A part of Joan of Arc's life. At the beginning, Jeanne (Joan) has already left Domremy, she is trying to convince a captain to escort her to the Dauphin. It ends during Jeanne's first ... See full summary »
A part of Joan of Arc's life. At the beginning, Jeanne (Joan) has already left Domremy, she is trying to convince a captain to escort her to the Dauphin. It ends during Jeanne's first battle, at Orleans. Meanwhile, Jeanne is depicted more as a warrior than a saint (all cliches are avoided), with only her faith for strength. Written by
What do we learn? Where is the passion? What's the point?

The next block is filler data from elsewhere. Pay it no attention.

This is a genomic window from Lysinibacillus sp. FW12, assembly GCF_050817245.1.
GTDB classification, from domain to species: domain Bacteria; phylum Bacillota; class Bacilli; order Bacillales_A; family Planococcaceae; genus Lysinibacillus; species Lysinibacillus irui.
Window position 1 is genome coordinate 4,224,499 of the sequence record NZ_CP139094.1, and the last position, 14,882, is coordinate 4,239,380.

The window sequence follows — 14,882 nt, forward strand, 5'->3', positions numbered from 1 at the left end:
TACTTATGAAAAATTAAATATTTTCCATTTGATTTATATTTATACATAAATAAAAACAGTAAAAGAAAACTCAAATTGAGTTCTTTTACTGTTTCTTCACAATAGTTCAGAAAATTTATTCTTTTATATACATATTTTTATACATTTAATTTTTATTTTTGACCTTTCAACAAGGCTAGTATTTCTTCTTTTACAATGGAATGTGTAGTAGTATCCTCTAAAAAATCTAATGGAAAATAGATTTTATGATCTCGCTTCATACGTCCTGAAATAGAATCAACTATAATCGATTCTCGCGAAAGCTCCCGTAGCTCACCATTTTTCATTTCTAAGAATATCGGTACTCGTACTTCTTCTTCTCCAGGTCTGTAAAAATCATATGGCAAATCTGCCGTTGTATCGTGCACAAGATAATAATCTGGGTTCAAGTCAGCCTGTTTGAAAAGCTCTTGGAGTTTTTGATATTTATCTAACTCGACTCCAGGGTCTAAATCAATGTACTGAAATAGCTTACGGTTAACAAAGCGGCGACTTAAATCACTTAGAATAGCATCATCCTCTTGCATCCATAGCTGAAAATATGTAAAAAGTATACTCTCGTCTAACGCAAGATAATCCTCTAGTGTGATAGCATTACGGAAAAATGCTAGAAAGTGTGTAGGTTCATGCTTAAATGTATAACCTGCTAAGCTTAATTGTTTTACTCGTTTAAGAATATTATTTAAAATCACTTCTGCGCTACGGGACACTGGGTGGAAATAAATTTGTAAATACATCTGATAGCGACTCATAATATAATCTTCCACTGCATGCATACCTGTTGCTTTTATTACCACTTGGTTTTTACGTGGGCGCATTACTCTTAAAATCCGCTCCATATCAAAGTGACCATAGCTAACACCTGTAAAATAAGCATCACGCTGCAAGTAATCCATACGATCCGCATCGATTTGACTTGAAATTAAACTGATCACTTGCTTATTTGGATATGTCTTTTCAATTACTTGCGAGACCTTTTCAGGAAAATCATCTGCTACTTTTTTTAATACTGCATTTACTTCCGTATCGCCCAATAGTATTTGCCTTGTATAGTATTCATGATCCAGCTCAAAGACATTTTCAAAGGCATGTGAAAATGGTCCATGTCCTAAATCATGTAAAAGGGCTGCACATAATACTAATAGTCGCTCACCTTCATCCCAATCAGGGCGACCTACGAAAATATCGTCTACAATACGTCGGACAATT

This is "realism"? If Rivette was seeking to give us a ground-level study of a woman in a certain place and time and how she was able to influence (and was influenced by) the world around her, he has failed miserably. Most prominently because we never get a clue as to why thousands of men would have followed her into battle. There is certainly not enough exposition of the cultural/historical context to define the country's need for such a savior and, god knows, there is nothing particularly charismatic about Joan as she is presented here. Unless Bonnaire's wooden posturing and flat line readings are supposed to indicate transcendent faith and determination. The use of landscape is particularly uninspired - we never lose the feeling we are watching twentieth century actors wandering in a supposedly medieval landscape. And as for the battle scenes (which, in contrast to some commentors claims, do take up a good 15% of screentime)- they look like look like some some History Club from your local high school recreating a medieval siege, although the kids would no doubt put more passion into it. I will give Rivette credit, however, for picturing a side of Joan left out by other movies: that of a petulant, naive, and narcissistic adolescent (played by a woman all too clearly at least twice the age of the character she is supposed to portray) obviously unable to understand her place within the movement she is helping to create or the world existing outside her own passions. Joan's outrage at her own soldiers swearing and astonishment at the enemy for their lack of respect and obedience to her are jarringly spontaneous and believable notes (you suddenly realize such moments must naturally have occurred)in an otherwise uninvolving historical "representation". Unfortunately they also serve to point out precisely what is not addressed on screen -what made Joan SPECIAL? I must say I also continued to be puzzled and frustrated by certain foreign film lovers who equate tedium and lack of dramatic involvement with "artistry" and "seriousness". Does this film really increase our understanding or involvement with the subject? Or with anything for that matter? 4/10.
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